When Trump forced his way into public life in the 1980s through the New York tabloids and celebrity publications like People, he wanted to be celebrated as one of America’s richest men, a risqué playboy who had his way with wives, models and glamorous dames. I followed his exploits in the New York papers with amazement at his bravado and amorality.


He wanted the magazines that annually calculated the richest people to count his aging daddy’s vast wealth as his own. As The New York Times wrote several years ago after being given old Trump company records, Donald and each of his siblings, thanks to daddy’s manipulations, were millionaires by the time they were 8 years old.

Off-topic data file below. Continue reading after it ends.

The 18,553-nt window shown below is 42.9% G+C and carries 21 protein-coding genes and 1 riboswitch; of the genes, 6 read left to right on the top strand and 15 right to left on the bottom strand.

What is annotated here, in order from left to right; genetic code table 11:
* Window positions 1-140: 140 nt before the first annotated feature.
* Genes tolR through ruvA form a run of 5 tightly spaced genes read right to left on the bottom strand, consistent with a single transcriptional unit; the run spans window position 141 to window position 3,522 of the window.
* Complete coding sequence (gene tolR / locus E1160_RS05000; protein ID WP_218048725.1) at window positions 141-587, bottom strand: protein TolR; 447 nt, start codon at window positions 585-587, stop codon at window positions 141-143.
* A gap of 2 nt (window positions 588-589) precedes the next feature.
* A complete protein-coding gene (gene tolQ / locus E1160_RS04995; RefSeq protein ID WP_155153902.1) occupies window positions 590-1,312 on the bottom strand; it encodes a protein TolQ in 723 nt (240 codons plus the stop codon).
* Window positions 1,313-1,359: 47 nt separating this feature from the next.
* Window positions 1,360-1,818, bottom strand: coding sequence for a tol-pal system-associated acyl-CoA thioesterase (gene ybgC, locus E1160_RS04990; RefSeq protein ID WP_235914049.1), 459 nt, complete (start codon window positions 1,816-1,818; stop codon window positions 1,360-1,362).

The celebrity thing took over his life, although his obsessive personality seemed to be almost a birthright. He became a protégé, as he sometimes said, of the famous crook and Joe McCarthy collaborator Roy Cohn, who lived in town. Cohn taught Donald that you never, never admit that you lost, lied, erred or that anyone was your superior. Trump’s only criticism of Bill Clinton, at least in the old days before his wife opposed Trump, was that Clinton ever admitted that he misled his family and the country about messing around with Monica Lewinsky. Cohn taught Trump that if you stick to your lie in the face of everything they will never get you.